The balance of my examples is quite feminine but can be adapted to a more gender-neutral theme or even a masculine theme. In fact, a nature-themed environment would be lovely. Think plants in the classroom, a grouping of large prints of trees/mountains/wild animals, a faux animal skin rug, etc.

I use lovely billowing feathers in small amounts throughout the room to conjure the sensation of softness, lightness, warmth, and general comfort. I use florist tape to secure the feathers to pens and group them in vase/bottles with pens and pencils which have flowers affixed to them. The flowers serve not only an aesthetic purpose but they prevent people from walking away with my pens.

I drape sheer curtains and allow them to puddle on the floor in front of my desk. I simply stuck a couple of Command hooks on the front of the desk and set a lightweight curtain rod into the hooks. Pretty easy. Again, it’s a soft and comforting effect with a nod to the softness and security of the baby’s nursery.

It was disappointing to me when budget constraints did not allow for carpet in our sparkling new school. After a few weeks of going without carpet, my wonderful para brought in a 3’ x 12’ carpet and we tossed it out on the floor in front of the interactive board. It’s the first thing that greets one upon entering my room. The first day we had the carpet, students walked in and threw themselves on the carpet and smiled; reveling in the comfort. I am not exaggerating about this. It’s true. We were astonished at the reaction; most pleasantly astonished. If you do not have a carpeted classroom, I implore you to throw out a post on Facebook and ask for a donation of a carpet remnant. No need to spend your own money when there are so many people out there who want to help others and often do not know how to do so.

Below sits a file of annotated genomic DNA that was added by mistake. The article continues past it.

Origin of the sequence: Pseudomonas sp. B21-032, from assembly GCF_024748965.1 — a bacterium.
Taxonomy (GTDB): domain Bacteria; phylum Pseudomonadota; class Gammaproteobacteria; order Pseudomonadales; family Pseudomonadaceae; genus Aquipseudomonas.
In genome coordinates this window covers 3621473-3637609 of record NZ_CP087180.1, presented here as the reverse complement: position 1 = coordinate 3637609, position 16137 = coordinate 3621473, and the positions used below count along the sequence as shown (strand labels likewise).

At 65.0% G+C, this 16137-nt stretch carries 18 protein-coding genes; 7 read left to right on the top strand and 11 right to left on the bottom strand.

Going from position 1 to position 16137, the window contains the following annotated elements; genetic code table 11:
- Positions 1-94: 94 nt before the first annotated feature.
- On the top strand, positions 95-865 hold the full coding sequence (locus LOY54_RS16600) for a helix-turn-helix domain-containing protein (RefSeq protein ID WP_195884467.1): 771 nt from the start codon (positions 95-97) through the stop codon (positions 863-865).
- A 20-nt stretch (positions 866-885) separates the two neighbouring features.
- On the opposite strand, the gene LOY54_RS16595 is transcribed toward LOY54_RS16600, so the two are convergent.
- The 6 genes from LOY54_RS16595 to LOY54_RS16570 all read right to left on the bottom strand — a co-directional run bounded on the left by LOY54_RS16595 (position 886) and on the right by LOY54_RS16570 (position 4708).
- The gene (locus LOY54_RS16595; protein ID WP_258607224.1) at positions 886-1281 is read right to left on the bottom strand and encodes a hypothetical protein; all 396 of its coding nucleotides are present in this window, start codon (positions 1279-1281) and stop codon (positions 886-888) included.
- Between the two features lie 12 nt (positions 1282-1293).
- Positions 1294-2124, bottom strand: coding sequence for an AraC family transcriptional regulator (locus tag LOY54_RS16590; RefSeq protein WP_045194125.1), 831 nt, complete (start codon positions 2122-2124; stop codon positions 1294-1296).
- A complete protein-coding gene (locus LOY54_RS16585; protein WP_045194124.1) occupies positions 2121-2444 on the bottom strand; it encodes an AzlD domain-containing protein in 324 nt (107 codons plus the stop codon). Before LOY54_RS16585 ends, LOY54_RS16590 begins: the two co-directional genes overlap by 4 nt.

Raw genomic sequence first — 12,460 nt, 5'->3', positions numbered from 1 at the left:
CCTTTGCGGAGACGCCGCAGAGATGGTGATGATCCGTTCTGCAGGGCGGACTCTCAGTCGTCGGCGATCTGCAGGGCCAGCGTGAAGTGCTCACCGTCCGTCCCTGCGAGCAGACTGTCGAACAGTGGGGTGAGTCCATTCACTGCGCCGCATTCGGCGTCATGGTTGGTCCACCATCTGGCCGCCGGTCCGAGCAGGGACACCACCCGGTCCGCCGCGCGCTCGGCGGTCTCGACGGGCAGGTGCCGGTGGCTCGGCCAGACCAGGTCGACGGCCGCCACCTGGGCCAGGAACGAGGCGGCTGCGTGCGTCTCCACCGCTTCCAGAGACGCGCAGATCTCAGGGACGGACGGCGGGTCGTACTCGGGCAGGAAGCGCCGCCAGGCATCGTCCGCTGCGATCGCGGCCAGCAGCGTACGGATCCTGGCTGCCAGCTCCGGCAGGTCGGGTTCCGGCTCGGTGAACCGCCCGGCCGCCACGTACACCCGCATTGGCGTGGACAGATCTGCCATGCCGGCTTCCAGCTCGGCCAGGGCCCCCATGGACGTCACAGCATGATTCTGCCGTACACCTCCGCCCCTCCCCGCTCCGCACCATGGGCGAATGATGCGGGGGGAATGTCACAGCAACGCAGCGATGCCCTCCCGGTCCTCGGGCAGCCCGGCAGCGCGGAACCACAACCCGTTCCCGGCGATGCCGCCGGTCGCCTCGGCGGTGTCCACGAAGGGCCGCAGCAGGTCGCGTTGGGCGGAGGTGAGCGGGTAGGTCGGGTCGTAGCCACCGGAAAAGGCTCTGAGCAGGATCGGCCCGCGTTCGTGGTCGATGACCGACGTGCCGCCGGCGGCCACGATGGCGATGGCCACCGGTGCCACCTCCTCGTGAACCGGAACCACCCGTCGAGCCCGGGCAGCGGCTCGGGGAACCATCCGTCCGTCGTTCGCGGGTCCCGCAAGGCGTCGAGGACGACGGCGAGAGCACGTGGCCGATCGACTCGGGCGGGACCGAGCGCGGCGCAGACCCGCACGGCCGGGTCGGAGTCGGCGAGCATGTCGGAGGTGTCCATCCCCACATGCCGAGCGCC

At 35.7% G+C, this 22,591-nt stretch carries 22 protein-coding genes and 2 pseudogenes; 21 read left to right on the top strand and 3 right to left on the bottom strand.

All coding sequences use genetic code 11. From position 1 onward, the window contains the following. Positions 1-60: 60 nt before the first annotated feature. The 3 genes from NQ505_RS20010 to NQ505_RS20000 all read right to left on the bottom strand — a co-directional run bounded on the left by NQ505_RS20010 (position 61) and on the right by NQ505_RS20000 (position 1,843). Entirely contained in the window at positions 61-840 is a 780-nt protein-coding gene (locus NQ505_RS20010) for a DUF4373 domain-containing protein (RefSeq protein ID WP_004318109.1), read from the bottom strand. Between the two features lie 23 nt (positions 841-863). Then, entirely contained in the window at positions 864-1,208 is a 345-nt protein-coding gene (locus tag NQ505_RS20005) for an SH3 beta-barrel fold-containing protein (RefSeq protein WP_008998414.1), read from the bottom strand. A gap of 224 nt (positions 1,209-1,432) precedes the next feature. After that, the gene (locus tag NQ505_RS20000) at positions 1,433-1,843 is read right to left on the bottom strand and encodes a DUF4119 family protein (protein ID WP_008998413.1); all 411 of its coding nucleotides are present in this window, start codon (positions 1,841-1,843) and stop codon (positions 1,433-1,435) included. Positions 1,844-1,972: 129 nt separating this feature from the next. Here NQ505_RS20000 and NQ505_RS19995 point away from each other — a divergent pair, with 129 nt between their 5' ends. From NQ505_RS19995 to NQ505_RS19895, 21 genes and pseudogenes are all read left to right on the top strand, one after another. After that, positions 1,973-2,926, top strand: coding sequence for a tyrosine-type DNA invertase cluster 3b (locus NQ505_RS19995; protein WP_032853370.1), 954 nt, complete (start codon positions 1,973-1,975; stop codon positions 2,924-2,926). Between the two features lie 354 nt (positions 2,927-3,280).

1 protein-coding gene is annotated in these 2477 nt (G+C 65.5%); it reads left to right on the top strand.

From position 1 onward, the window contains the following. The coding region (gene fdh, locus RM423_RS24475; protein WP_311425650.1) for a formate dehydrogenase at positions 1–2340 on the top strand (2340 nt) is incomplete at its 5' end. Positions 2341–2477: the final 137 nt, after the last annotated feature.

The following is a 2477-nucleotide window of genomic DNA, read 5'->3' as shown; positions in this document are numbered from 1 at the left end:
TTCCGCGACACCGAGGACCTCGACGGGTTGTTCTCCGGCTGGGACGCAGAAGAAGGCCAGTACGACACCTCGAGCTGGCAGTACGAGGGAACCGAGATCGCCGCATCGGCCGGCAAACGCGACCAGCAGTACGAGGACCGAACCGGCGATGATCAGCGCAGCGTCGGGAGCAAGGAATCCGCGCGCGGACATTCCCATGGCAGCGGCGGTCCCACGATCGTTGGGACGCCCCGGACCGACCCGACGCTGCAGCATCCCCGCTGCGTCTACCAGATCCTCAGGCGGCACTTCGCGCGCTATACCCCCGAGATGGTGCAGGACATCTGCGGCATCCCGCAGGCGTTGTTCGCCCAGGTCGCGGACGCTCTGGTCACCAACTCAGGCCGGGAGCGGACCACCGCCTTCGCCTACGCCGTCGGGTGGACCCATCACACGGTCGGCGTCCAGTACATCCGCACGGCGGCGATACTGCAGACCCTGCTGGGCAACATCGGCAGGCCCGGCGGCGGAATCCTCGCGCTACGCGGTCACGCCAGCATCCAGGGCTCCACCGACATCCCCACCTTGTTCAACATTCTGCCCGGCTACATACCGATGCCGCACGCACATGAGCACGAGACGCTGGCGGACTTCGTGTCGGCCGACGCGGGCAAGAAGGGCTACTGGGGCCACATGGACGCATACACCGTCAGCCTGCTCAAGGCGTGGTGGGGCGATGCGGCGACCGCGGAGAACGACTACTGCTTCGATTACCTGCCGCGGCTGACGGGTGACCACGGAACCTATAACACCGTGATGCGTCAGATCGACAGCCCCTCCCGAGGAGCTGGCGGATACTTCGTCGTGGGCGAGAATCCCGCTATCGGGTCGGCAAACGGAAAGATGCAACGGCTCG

As I mentioned earlier, I have the luxury of a dimmer on the classroom lights. Still, my lovely para brought in a strand of icicle lights and we strung them against the wall at the ceiling. When the overhead lights are off and our two table lamps are on, it is still light enough for students to read and write, yet relaxing and comforting. I find that if the energy in the room is too high, simply turning off the ceiling lights results in the immediate easing of tensions and a more balanced energy in the students. I do have to keep an eye out for sleepiness in the students. Constant monitoring and planning for problems such as this allow me to suggest that sleepy-looking students should sit on a stability ball to prevent napping in class.

This brings me to seating. I have six adorable pink, 75cm stability balls in my classroom. These stability balls are wonderful for allowing students to wiggle and they are also a perfect way to prevent napping. When one sits on a stability ball, the core has to be engaged in order to keep from falling. This core engagement is the trick to keeping kids awake. As an aside, I’m never offended if students are sleepy. I, too, get ridiculously sleepy when reading, even when I’m riveted to the story. And if it seems that I am actually boring them to sleep, well…it’s a boon to my humility and it causes me to reflect on my methods which is something we teachers should be doing at all times.

Thus far, I’ve discussed a few of my favorite ploys for addressing sight, kinesthetic needs, and touch in order to create an atmosphere of felt safety. I’m left with smells, tastes, and sounds. These sensory experiences are vital and shouldn’t be left to chance if you want to create an environment that is most conducive to helping students feel safe.

Watch for part 2 in the coming days where I’ll explain how I make my room sound, smell, and taste irresistible…a space that helps students feel safe.